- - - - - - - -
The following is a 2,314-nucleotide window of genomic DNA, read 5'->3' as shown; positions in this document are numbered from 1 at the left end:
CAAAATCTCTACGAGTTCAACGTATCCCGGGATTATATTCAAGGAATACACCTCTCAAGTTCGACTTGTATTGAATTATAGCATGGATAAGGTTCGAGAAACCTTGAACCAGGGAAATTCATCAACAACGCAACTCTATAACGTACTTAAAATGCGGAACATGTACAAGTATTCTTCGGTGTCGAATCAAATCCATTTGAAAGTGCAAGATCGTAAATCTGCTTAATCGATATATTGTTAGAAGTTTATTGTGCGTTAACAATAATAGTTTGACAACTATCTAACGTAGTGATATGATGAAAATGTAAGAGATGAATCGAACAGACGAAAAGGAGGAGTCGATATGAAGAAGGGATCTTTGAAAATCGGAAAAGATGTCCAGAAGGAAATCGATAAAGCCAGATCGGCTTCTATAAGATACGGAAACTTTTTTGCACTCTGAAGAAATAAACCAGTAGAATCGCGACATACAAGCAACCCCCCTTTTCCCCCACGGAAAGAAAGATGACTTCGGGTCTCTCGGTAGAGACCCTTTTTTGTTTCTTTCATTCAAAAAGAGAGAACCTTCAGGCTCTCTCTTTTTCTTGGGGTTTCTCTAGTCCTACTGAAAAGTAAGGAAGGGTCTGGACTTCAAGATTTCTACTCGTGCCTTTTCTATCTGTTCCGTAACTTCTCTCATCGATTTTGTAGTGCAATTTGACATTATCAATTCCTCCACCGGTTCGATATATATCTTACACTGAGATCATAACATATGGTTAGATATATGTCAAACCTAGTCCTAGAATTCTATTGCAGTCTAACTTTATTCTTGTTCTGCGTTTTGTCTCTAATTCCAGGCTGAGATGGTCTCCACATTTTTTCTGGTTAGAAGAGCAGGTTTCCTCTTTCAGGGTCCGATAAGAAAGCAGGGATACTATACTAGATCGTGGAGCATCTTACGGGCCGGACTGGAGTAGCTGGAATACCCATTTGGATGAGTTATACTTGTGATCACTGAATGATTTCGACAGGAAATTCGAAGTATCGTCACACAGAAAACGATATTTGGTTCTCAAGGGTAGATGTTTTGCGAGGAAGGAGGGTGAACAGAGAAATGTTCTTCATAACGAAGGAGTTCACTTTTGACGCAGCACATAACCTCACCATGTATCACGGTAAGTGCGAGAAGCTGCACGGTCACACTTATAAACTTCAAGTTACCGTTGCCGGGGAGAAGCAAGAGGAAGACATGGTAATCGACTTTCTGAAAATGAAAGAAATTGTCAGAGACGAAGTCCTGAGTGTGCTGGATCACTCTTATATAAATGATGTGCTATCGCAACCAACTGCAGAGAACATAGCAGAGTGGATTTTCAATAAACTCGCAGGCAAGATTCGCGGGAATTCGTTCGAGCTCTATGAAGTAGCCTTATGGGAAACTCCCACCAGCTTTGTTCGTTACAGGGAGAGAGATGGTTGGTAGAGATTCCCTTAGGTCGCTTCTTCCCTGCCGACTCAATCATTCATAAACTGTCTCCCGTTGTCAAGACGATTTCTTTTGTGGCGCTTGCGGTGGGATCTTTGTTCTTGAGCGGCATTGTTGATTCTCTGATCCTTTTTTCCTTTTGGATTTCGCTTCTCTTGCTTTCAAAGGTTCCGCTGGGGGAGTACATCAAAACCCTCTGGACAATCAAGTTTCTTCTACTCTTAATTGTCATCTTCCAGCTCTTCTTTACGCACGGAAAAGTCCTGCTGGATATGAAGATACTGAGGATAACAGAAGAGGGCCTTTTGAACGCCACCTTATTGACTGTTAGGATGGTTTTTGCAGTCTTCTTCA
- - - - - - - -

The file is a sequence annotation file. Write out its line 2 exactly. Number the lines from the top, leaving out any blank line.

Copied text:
CAAAATCTCTACGAGTTCAACGTATCCCGGGATTATATTCAAGGAATACACCTCTCAAGTTCGACTTGTATTGAATTATAGCATGGATAAGGTTCGAGAAACCTTGAACCAGGGAAATTCATCAACAACGCAACTCTATAACGTACTTAAAATGCGGAACATGTACAAGTATTCTTCGGTGTCGAATCAAATCCATTTGAAAGTGCAAGATCGTAAATCTGCTTAATCGATATATTGTTAGAAGTTTATTGTGCGTTAACAATAATAGTTTGACAACTATCTAACGTAGTGATATGATGAAAATGTAAGAGATGAATCGAACAGACGAAAAGGAGGAGTCGATATGAAGAAGGGATCTTTGAAAATCGGAAAAGATGTCCAGAAGGAAATCGATAAAGCCAGATCGGCTTCTATAAGATACGGAAACTTTTTTGCACTCTGAAGAAATAAACCAGTAGAATCGCGACATACAAGCAACCCCCCTTTTCCCCCACGGAAAGAAAGATGACTTCGGGTCTCTCGGTAGAGACCCTTTTTTGTTTCTTTCATTCAAAAAGAGAGAACCTTCAGGCTCTCTCTTTTTCTTGGGGTTTCTCTAGTCCTACTGAAAAGTAAGGAAGGGTCTGGACTTCAAGATTTCTACTCGTGCCTTTTCTATCTGTTCCGTAACTTCTCTCATCGATTTTGTAGTGCAATTTGACATTATCAATTCCTCCACCGGTTCGATATATATCTTACACTGAGATCATAACATATGGTTAGATATATGTCAAACCTAGTCCTAGAATTCTATTGCAGTCTAACTTTATTCTTGTTCTGCGTTTTGTCTCTAATTCCAGGCTGAGATGGTCTCCACATTTTTTCTGGTTAGAAGAGCAGGTTTCCTCTTTCAGGGTCCGATAAGAAAGCAGGGATACTATACTAGATCGTGGAGCATCTTACGGGCCGGACTGGAGTAGCTGGAATACCCATTTGGATGAGTTATACTTGTGATCACTGAATGATTTCGACAGGAAATTCGAAGTATCGTCACACAGAAAACGATATTTGGTTCTCAAGGGTAGATGTTTTGCGAGGAAGGAGGGTGAACAGAGAAATGTTCTTCATAACGAAGGAGTTCACTTTTGACGCAGCACATAACCTCACCATGTATCACGGTAAGTGCGAGAAGCTGCACGGTCACACTTATAAACTTCAAGTTACCGTTGCCGGGGAGAAGCAAGAGGAAGACATGGTAATCGACTTTCTGAAAATGAAAGAAATTGTCAGAGACGAAGTCCTGAGTGTGCTGGATCACTCTTATATAAATGATGTGCTATCGCAACCAACTGCAGAGAACATAGCAGAGTGGATTTTCAATAAACTCGCAGGCAAGATTCGCGGGAATTCGTTCGAGCTCTATGAAGTAGCCTTATGGGAAACTCCCACCAGCTTTGTTCGTTACAGGGAGAGAGATGGTTGGTAGAGATTCCCTTAGGTCGCTTCTTCCCTGCCGACTCAATCATTCATAAACTGTCTCCCGTTGTCAAGACGATTTCTTTTGTGGCGCTTGCGGTGGGATCTTTGTTCTTGAGCGGCATTGTTGATTCTCTGATCCTTTTTTCCTTTTGGATTTCGCTTCTCTTGCTTTCAAAGGTTCCGCTGGGGGAGTACATCAAAACCCTCTGGACAATCAAGTTTCTTCTACTCTTAATTGTCATCTTCCAGCTCTTCTTTACGCACGGAAAAGTCCTGCTGGATATGAAGATACTGAGGATAACAGAAGAGGGCCTTTTGAACGCCACCTTATTGACTGTTAGGATGGTTTTTGCAGTCTTCTTCA